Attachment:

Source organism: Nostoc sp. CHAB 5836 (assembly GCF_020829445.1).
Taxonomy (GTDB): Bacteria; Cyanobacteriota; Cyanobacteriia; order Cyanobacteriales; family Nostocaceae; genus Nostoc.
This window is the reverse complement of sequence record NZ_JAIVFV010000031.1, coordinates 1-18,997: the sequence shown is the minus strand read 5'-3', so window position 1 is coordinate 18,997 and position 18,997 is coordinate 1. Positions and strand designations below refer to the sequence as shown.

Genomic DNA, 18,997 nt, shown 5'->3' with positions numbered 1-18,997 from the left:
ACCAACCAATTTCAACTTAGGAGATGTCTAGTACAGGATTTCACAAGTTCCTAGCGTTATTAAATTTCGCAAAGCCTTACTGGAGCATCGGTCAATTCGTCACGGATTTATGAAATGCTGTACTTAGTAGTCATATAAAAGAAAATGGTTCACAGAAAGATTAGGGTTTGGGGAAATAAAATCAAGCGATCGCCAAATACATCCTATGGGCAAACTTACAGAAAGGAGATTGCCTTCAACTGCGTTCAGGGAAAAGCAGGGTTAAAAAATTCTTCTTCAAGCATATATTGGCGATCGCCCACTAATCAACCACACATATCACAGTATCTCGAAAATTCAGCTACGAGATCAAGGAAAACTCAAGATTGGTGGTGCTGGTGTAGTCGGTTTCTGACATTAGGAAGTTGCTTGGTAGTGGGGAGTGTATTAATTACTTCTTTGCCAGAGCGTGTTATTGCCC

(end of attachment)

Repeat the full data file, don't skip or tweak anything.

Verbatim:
Source organism: Nostoc sp. CHAB 5836 (assembly GCF_020829445.1).
Taxonomy (GTDB): Bacteria; Cyanobacteriota; Cyanobacteriia; order Cyanobacteriales; family Nostocaceae; genus Nostoc.
This window is the reverse complement of sequence record NZ_JAIVFV010000031.1, coordinates 1-18,997: the sequence shown is the minus strand read 5'-3', so window position 1 is coordinate 18,997 and position 18,997 is coordinate 1. Positions and strand designations below refer to the sequence as shown.

Genomic DNA, 18,997 nt, shown 5'->3' with positions numbered 1-18,997 from the left:
ACCAACCAATTTCAACTTAGGAGATGTCTAGTACAGGATTTCACAAGTTCCTAGCGTTATTAAATTTCGCAAAGCCTTACTGGAGCATCGGTCAATTCGTCACGGATTTATGAAATGCTGTACTTAGTAGTCATATAAAAGAAAATGGTTCACAGAAAGATTAGGGTTTGGGGAAATAAAATCAAGCGATCGCCAAATACATCCTATGGGCAAACTTACAGAAAGGAGATTGCCTTCAACTGCGTTCAGGGAAAAGCAGGGTTAAAAAATTCTTCTTCAAGCATATATTGGCGATCGCCCACTAATCAACCACACATATCACAGTATCTCGAAAATTCAGCTACGAGATCAAGGAAAACTCAAGATTGGTGGTGCTGGTGTAGTCGGTTTCTGACATTAGGAAGTTGCTTGGTAGTGGGGAGTGTATTAATTACTTCTTTGCCAGAGCGTGTTATTGCCC